First Gynecologist Visit
Personal Health

Your First Gynecologist Visit: What to Expect at the OB-GYN

Facing your first gynecologist visit? Don't be scared — it's really nothing to be afraid of. While you may feel nervous about having a medical provider examine you and talk about your reproductive health, it's usually a rewarding experience. Still, whether it's your first gynecologist visit or your 20th, it's always good to have a clear idea of what to expect.

Although a lot of people see obstetrician-gynecologists (OB-GYNs) for their women's health care, certified nurse midwives, nurse practitioners, and even physician assistants are also qualified to provide gynecological care under many circumstances, including annual exams.

Here's what you should know before you head into your OB-GYN's office.

What to Expect

At an annual appointment, you'll most likely have a breast exam, visual exam, and pelvic exam. Before you see the doctor, a nurse or medical assistant will take your height, weight, and blood pressure. Then you'll head into the exam room, change into a gown (sometimes paper, but it may also be like a hospital gown) and wait until your provider enters the room. The exam will be performed with you sitting or lying on an exam table.

The breast exam is a short exam where the provider checks for lumps or abnormalities in your breast tissue. The visual exam includes looking at your vulva, including the labia, and inside your vagina. This involves a speculum, which is a metal or plastic device that holds the labia open so the provider can see your cervix (basically the neck of the uterus). Having the speculum inserted is often slightly uncomfortable and it may pinch or feel cold, but take deep, slow breaths and relax your pelvic muscles to make the process as smooth as possible.

You may also have a Pap smear, which is a test that checks your cervix for abnormal cells that could indicate cancer. According to the American Cancer Society, women ages 21-29 should have a Pap every three years, then every five years after age 30 up until age 65. If you're over 65 and don't have any risk factors for cervical cancer, you may stop Pap smears if that's what your doctor advises.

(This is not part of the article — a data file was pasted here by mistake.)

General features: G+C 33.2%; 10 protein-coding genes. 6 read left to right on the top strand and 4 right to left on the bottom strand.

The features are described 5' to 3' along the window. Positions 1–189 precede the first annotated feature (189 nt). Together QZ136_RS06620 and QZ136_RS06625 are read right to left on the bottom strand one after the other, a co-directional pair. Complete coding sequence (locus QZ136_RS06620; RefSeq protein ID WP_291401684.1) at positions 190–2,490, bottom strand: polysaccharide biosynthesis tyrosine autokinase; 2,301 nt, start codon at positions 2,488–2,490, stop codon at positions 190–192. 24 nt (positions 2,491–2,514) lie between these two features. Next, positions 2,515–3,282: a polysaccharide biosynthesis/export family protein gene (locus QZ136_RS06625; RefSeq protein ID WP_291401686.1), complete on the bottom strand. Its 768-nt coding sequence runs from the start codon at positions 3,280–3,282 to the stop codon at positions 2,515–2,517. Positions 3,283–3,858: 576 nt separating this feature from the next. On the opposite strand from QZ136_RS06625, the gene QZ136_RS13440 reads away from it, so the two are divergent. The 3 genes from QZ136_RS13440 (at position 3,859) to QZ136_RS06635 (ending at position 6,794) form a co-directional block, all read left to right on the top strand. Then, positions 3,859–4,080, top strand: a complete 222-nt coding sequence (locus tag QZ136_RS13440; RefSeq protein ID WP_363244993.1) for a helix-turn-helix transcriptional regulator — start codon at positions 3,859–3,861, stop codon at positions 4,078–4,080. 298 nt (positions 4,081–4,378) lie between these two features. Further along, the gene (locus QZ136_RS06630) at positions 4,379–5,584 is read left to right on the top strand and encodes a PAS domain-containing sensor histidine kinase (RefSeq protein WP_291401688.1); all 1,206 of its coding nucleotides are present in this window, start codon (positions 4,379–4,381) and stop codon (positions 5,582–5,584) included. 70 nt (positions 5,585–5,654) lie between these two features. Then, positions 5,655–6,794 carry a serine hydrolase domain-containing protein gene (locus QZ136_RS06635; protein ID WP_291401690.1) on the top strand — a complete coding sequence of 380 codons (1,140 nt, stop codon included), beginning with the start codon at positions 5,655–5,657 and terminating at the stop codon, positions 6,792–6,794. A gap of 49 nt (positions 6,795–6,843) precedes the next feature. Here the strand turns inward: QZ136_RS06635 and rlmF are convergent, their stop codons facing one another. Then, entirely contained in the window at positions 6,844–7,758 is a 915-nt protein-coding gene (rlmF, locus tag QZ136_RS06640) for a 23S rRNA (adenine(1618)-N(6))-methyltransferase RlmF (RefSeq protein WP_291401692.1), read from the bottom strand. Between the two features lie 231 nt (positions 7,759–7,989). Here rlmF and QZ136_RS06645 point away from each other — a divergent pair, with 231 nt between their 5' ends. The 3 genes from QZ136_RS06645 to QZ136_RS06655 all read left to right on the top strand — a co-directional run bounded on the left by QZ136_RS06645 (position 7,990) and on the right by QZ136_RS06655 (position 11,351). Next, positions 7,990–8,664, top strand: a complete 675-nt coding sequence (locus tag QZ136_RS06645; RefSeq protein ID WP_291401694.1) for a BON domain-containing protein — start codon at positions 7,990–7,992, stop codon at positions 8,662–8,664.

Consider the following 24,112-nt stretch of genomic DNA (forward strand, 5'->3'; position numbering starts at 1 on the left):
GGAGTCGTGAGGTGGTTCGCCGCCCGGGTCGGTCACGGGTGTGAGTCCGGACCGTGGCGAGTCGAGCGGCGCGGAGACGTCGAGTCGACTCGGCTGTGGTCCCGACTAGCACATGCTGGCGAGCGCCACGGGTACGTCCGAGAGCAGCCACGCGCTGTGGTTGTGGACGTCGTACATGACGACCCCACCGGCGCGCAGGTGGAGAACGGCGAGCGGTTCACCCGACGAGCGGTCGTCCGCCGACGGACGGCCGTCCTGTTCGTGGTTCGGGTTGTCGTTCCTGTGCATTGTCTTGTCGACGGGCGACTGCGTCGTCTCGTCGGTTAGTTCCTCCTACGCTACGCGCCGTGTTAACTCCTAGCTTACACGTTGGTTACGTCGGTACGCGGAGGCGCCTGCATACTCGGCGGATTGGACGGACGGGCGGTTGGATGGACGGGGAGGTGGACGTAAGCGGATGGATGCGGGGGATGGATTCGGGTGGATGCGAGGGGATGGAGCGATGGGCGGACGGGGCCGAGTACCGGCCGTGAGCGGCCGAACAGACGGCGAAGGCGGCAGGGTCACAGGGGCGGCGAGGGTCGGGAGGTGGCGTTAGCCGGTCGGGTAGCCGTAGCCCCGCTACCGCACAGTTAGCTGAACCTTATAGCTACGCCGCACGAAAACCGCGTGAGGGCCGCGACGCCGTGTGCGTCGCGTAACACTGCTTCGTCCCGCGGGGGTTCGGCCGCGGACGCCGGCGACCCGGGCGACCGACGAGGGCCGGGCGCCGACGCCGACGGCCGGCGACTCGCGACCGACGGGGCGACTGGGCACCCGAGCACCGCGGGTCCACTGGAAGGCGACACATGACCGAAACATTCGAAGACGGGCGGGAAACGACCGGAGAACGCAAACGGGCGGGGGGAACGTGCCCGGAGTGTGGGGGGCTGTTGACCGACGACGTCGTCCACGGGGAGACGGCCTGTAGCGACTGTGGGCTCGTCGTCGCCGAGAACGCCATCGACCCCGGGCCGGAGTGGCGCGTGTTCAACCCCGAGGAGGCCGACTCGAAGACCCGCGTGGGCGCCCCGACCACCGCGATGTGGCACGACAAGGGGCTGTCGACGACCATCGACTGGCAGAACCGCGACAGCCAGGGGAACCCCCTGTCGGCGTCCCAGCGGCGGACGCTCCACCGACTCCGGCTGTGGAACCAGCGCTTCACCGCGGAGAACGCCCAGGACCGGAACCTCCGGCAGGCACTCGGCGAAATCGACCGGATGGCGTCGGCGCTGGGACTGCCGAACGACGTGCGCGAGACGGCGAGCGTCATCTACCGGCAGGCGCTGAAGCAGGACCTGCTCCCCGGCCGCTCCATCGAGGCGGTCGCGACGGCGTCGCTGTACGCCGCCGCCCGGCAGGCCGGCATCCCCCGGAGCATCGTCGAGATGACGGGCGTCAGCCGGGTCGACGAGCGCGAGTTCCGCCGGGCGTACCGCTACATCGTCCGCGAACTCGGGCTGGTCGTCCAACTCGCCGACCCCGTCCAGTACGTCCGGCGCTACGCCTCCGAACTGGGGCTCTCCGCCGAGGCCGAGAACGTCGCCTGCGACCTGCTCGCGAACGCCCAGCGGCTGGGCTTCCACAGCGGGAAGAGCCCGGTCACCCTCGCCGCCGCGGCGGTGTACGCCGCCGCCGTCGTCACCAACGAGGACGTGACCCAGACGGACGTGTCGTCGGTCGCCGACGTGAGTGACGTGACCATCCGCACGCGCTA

The provider will also do a pelvic (also called bimanual) exam, where they insert one or two fingers into your vagina while pressing with their other hand on the outside abdomen. This is done to check the size and shape of your organs, including your uterus. Occasionally, the doctor or advanced-practice clinician will also physically examine the rectum. If you have pain during this process, your provider may ask you specific questions to learn more about where the pain is and how it affects you.

What to Talk About

You may also use your exam time to give your OB-GYN an overall picture of your health (including sexual health and activity) and ask questions about any concerns you have about your body or life. If you haven't received the Gardasil vaccine (a vaccine that prevents against human papillomavirus, or HPV, a virus that can cause some gynecological cancers and/or genital warts), your doctor may talk to you about whether you want to receive it.

If you want to talk in depth about another topic, such as painful periods or your options for birth control, it may be a good idea to make a separate appointment where you can discuss that in your doctor's office rather than in an exam room. This can give you more time and also make you feel more comfortable because you'll be in your own clothes rather than the exam gown.

How to Feel More Relaxed

If you're nervous overall or have triggers around being touched, let your provider know. They will be able to talk you through any procedures and should always stop if and when you feel uncomfortable. Some providers will be able to do other things to make you feel more in control, like having you insert the speculum yourself or not using stirrups during your exam. Others may offer you aromatherapy to help you feel calmer or ginger candies to settle your stomach.

Remember that an OB-GYN visit should never be painful or stressful. You should always feel safe and respected, even during your first gynecologist visit.

Posted in Personal Health

Carrie Murphy is a freelance writer and certified birth doula living in New Mexico. She writes about reproductive health, pregnancy, childbirth, and lifestyle topics. Carrie's work has been published in or on ELLE, Glamour, Women's Health, US Catholic and other local and national publications.

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*This information is for educational purposes only and does not constitute health care advice. You should always seek the advice of your doctor or physician before making health care decisions.